$ugarhouse; Gentrification is Quickly Becoming an Issue in the Area

Kate Roney, Content Editor

Gentrification has become a bit of a “buzz” word in Sugarhouse and Salt Lake City recently. There is the forever and ongoing joke of Utah being the “land of construction-zones,” and just one ten minute drive in the city would certainly prove that joke to be deserved. Recently Utah was named the fastest growing state in the country. So, how could gentrification impact Sugarhouse and Highland?

The first thing to understand is what gentrification actually means.

“Gentrification is a process in which lower socioeconomic areas are changed physically to encourage wealthier residents to move in,” said AP geography teacher, Jennifer Jacobsen.

This is becoming a very present issue in much of SLC. There has been an affordable housing shortage in Utah for years and it has been increasing at a very fast pace. Despite the numerous amounts of apartments being built across the city, these apartments are almost all at a rent of over $1,000 a month. 

“In the process of gentrification, the renewed areas typically attract a specific resident: young college educated singles and couples with no children,” said Jacobsen. “These residents are looking for units that are convenient to services, like the appeal of a “new” old neighborhood, and they typically do not need or want yards.  This leads to the construction of many multi-unit apartments or condos with retail on the bottom level.  We see this type of construction throughout Sugarhouse now.” 

According to a Deseret News article written by Katie McKeller, Salt Lake County had the highest average apartment rent on the Wasatch Front at the time of publishing. In theory it seems like it could be a positive to have more housing built, especially that suits the needs of new residents that would potentially move to Utah, but SLC also has a large homeless population that has been a possible result of the upward trajectory of living cost.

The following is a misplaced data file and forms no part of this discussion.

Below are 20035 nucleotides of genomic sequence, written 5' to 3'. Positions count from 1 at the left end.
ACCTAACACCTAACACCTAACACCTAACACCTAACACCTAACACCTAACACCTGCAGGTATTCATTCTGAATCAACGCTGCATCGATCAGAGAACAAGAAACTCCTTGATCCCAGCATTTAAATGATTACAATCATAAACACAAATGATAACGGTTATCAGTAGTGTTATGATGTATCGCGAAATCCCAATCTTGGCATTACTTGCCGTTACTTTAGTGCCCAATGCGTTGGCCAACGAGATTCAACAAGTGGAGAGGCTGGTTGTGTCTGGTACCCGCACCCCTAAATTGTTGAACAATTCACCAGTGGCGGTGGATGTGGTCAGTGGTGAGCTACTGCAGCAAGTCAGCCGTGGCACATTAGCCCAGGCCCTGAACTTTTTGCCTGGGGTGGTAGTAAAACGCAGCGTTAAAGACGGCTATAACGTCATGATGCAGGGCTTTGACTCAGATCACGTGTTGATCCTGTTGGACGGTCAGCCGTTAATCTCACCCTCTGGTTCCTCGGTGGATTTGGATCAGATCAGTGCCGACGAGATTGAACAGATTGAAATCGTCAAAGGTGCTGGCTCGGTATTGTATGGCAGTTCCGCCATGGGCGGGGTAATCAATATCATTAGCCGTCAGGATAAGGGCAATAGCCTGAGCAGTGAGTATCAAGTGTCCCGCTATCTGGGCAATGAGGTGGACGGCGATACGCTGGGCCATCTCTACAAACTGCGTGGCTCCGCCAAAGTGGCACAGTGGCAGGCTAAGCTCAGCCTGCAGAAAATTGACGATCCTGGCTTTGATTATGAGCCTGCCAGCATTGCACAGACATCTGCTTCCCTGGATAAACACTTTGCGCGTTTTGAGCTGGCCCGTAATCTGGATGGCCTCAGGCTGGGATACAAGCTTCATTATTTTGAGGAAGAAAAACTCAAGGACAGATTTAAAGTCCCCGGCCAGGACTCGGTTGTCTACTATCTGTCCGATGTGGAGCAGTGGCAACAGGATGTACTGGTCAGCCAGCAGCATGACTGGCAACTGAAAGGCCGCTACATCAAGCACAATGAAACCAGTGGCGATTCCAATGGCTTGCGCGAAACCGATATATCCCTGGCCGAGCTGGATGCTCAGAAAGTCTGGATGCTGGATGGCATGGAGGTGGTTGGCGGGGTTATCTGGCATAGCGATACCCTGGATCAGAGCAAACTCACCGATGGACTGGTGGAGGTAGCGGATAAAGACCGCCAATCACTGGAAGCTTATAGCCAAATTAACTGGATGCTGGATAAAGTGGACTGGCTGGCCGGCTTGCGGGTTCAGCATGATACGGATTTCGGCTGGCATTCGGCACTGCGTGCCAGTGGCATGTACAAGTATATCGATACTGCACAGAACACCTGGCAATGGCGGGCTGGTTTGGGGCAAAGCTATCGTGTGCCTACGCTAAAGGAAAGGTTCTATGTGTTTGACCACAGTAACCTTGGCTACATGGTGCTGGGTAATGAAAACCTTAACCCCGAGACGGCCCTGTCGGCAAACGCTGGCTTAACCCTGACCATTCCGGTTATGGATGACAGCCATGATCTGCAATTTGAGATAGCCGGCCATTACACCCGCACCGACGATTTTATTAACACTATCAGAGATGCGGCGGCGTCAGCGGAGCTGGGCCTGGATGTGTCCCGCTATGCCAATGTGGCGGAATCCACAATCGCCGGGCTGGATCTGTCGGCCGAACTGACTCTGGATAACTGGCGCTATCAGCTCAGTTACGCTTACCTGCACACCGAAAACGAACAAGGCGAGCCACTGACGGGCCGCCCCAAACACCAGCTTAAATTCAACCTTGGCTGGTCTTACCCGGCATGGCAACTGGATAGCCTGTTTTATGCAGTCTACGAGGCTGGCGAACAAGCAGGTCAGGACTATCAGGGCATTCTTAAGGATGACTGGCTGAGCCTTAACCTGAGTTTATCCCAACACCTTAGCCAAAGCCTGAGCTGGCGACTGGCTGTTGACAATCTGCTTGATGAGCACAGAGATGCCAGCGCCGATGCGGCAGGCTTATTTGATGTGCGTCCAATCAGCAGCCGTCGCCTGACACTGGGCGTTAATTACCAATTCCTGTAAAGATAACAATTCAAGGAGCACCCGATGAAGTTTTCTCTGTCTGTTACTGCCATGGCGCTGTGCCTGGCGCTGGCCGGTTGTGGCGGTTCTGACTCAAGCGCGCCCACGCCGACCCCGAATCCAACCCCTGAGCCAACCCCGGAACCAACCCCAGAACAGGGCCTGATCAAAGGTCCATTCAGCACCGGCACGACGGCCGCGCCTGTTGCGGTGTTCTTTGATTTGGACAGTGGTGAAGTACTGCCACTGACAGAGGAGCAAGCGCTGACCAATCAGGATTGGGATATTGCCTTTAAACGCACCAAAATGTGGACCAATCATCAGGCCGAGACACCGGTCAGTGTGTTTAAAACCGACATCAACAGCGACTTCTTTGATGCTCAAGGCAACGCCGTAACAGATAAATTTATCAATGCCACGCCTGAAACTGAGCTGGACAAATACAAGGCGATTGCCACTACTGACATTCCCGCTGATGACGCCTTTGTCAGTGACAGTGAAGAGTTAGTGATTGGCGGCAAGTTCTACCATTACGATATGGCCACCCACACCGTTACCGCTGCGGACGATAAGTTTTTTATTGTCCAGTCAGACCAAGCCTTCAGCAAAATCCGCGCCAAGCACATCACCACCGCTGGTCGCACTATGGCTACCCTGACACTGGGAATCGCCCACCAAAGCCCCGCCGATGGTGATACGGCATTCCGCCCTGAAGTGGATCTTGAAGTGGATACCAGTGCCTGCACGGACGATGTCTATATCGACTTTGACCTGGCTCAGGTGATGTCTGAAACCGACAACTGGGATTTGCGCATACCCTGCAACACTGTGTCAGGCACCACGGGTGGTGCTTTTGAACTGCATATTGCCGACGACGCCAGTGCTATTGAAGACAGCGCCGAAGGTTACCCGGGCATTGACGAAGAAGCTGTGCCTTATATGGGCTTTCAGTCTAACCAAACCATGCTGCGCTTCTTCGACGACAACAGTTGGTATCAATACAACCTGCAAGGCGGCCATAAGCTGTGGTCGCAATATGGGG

“Typically older, more affordable homes are torn down to make room for the new construction, which displaces residents in the neighborhoods.  As the new projects go up, the longtime residents cannot afford to live in the area anymore and are forced into other neighborhoods.  In SLC right now, there is a housing crunch,” said Jacobsen. “There is not enough low-income housing and as people get displaced from their neighborhoods, they have nowhere to go.”   

This means that people who are not upper class have little to no chance of moving into certain areas and are at great risk of being displaced. This also greatly impacts minority communities as they are the most likely to be displaced as a result of gentrification. However, it is not likely that there would be any action against the increase in gentrification. The people who move into gentrified areas are usually young couples without children, as mentioned above. They do not need or want a large amount of space or a yard, but are willing to pay a larger amount of money to live closer to a more lively location, like a city. Local governments are often very favorable to gentrification for this reason as they can end up taxing things at a higher rate. People in the age group of their twenties and early thirties have the largest concentration of disposable income because they do not have a family. This disposable income increases even further if they do not have as many of the responsibilities that come with having a home. This means that young people’s disposable income is spent on other expenses, like entertainment, at a higher rate.

“City governments tend to like the idea of gentrification because older areas that go through gentrification start to generate a greater tax base due to the increase of goods and services that are available, “ said Jacobsen.

So how could this potentially affect Highland? Well, Highland is in one of the most rapidly gentrifying areas, Sugarhouse, and because gentrification has such a big impact on taxes, it therefore has a large impact on public schools.

“The impact on schools varies from area to area.  As most new residents are young and childless, the local schools usually see a drop in student populations, which can lead to schools getting shuttered or consolidated due to low enrollment.  Depending on the tax structure in cities and states, some schools may see an increase in funding if the sales tax base increases and those taxes are allocated to education.  On the flip side, schools can lose funding if the tax structure is based on property taxes from home dwellers to support education. Students can expect to see more traffic and more congestion.  Property values increase and rents begin to skyrocket which may make it difficult for HHS grads to stay in the area,” said Jacobsen.